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If you’re familiar with the small town of Hallettesville, you may know a few things about it. It’s home to the Lavaca County Courthouse; it hosts an annual Kolache Festival and Fiddlers’ Frolic state championship fiddling contest; and it’s also home to the Knights of Columbus (KC) Council 2433 and their KC Hall, which hosts many community events, dances and fundraisers.

Here’s one thing you may not know about this quaint city, though: Inside the Hallettesville KC Hall is the Texas Domino Hall of Fame, where many of the most respected domino players to have “thrown bones” in the Texas State Championship Domino Tournament throughout its 66 years are recognized. Each inductee is depicted in a frame featuring their picture and a short biography about their lives, families, hobbies and bits about their domino playing experience.

The Hall of Fame’s Roots

The Hall of Fame is relatively young compared to the tournament it’s affiliated with. The Texas State Championship Domino Tournament began in 1954 as a fundraiser sponsored by the local KCs for Sacred Heart High School’s athletic program, as it still is. A charter was obtained from the very first tournament, officially recognizing it as “THE” Texas state championship, justifying each year’s winners in their claim to state title fame.

Interestingly, you don’t have to be Texan to play in the tournament or hold the Texas state champion title. While players from all over the state come to participate in the tournament, teams from other states, like Oklahoma and Louisiana, attend and compete as well.

According to Texas Domino Hall of Fame Chairman Glen Bludau, anyone can participate. “But this is a competitive group, so you want to have some domino skills,” he said. One team participating this year is an 11-year old girl and her grandfather—a first for the competition. Bludau notes, however, “These players won’t take it easy just because there’s a little girl playing; it’s part of learning the game.”

This year’s tournament expects to see over 90 teams. Tournaments this size take quite a while to finish. While time limits have been instituted since the competition’s earlier years to help keep the event’s time length manageable, Bludau recalls one tournament that lasted 22 hours!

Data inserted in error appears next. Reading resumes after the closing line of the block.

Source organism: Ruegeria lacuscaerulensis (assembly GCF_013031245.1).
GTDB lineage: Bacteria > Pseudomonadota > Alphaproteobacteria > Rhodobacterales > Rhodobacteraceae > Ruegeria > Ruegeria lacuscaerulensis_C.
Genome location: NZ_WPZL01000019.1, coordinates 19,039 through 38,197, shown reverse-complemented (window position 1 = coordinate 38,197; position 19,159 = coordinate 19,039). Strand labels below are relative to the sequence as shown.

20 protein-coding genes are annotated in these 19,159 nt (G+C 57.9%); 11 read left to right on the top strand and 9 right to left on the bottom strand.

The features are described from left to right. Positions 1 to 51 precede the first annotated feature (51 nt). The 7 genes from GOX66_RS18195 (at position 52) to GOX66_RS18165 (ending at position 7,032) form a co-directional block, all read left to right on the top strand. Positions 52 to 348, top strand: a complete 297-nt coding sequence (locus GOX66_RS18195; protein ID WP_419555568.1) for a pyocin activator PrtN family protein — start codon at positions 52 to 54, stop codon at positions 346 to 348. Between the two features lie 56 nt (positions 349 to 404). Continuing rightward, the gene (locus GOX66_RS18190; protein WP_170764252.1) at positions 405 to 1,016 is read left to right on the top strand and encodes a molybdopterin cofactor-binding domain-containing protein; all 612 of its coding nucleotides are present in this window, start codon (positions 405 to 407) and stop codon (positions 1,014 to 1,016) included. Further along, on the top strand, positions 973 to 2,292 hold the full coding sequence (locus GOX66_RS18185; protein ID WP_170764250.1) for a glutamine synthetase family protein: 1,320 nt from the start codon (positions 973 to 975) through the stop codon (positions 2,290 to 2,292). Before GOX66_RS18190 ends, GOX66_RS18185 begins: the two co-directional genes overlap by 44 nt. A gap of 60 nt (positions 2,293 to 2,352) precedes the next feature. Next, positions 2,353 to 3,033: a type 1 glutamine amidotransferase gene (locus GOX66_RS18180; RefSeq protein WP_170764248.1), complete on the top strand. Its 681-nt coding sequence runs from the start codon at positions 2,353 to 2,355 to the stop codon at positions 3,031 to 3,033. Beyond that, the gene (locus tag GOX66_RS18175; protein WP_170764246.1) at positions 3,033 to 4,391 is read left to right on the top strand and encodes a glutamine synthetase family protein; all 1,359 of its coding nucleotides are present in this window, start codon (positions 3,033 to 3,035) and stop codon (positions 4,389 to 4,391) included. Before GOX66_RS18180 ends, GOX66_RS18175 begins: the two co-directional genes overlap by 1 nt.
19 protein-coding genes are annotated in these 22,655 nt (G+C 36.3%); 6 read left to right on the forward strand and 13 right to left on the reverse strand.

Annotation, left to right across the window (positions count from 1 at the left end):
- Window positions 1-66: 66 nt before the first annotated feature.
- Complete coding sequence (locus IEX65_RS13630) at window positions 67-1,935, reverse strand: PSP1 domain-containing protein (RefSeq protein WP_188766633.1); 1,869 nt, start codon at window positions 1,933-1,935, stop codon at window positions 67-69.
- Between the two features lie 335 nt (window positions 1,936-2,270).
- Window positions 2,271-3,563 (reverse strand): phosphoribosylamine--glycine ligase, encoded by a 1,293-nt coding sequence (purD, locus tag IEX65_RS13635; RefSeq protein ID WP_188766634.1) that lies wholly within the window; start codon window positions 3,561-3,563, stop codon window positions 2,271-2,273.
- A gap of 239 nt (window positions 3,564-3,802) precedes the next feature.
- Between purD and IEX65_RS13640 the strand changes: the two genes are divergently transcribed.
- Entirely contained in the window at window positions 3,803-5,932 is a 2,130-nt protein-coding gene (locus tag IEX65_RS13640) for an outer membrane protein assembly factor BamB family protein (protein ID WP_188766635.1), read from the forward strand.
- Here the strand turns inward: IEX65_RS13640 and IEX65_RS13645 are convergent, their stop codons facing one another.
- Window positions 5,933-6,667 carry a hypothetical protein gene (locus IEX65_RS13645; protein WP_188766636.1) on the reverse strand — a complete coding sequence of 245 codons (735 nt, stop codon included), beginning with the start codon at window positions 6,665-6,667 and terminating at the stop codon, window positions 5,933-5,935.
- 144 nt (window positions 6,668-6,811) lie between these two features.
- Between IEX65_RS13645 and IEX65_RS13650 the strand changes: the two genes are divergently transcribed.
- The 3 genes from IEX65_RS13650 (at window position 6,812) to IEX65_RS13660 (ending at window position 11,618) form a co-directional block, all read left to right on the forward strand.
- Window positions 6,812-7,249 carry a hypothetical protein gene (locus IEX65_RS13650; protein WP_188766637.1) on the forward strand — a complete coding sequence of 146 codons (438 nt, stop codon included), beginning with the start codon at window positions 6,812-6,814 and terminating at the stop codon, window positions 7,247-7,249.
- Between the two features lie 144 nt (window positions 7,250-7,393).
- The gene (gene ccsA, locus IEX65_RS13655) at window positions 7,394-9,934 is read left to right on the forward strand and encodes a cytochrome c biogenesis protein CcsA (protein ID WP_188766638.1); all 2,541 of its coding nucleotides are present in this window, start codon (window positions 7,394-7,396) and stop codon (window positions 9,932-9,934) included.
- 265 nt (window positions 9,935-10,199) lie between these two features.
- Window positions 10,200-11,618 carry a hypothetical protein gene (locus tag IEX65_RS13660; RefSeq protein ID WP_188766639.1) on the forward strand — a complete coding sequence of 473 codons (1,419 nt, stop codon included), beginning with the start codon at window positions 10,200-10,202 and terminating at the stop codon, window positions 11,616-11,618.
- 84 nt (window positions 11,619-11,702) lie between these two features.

Establishing the Texas Domino Hall of Fame

More than 30 years after the Texas State Championship Domino Tournament began, organizers conceived the Texas Domino Hall of Fame. “Some people had been coming to play and support us year-after-year, so we felt like this was a way of honoring long-time participants,” Bludau said.

In 1990, the first two honorees were inducted into the Hall of Fame, and two have been inducted every year since. The Hall of Fame committee considers nominations and votes to determine who will be honored each year. This will be the 30th year of inductions, bringing the total number of honorees to 60.

As far as requirements for nominees go, more than domino skills and winnings are considered, Bludau explained. Character, having a good reputation among peers and how long nominees have participated in the state tournament are some of the other criteria weighed. “You don’t have to be the best player; reputation matters, also. You can’t just play the game here for a few years. You have to pay your dues first. The last inductees were 85- and 91-years old and still come play [in the state tournament]. It’s a pretty impressive club.”

Also impressive, says Bludau, is the Hall of Fame induction ceremony. It takes place the morning of the state championship tournament, prior to the games beginning. Families of the honorees come to witness their loved ones be recognized.

Family and Fame